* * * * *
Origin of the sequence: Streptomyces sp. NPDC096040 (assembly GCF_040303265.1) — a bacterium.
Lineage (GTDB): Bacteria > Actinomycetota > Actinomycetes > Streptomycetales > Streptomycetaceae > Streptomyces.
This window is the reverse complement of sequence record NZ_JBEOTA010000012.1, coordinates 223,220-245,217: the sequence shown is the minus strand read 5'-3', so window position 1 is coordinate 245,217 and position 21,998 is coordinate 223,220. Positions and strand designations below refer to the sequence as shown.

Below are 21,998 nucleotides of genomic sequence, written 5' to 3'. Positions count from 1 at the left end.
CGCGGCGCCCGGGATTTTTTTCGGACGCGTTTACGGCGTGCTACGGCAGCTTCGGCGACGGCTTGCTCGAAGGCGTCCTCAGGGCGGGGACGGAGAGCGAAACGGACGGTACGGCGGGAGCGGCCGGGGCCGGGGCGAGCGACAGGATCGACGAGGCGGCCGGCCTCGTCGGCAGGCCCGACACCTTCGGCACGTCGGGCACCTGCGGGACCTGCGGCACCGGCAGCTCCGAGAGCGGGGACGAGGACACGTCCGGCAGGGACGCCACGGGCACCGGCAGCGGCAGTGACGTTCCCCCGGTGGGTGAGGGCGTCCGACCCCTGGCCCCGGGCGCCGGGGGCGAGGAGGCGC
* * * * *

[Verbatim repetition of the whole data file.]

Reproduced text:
Origin of the sequence: Streptomyces sp. NPDC096040 (assembly GCF_040303265.1) — a bacterium.
Lineage (GTDB): Bacteria > Actinomycetota > Actinomycetes > Streptomycetales > Streptomycetaceae > Streptomyces.
This window is the reverse complement of sequence record NZ_JBEOTA010000012.1, coordinates 223,220-245,217: the sequence shown is the minus strand read 5'-3', so window position 1 is coordinate 245,217 and position 21,998 is coordinate 223,220. Positions and strand designations below refer to the sequence as shown.

Below are 21,998 nucleotides of genomic sequence, written 5' to 3'. Positions count from 1 at the left end.
CGCGGCGCCCGGGATTTTTTTCGGACGCGTTTACGGCGTGCTACGGCAGCTTCGGCGACGGCTTGCTCGAAGGCGTCCTCAGGGCGGGGACGGAGAGCGAAACGGACGGTACGGCGGGAGCGGCCGGGGCCGGGGCGAGCGACAGGATCGACGAGGCGGCCGGCCTCGTCGGCAGGCCCGACACCTTCGGCACGTCGGGCACCTGCGGGACCTGCGGCACCGGCAGCTCCGAGAGCGGGGACGAGGACACGTCCGGCAGGGACGCCACGGGCACCGGCAGCGGCAGTGACGTTCCCCCGGTGGGTGAGGGCGTCCGACCCCTGGCCCCGGGCGCCGGGGGCGAGGAGGCGC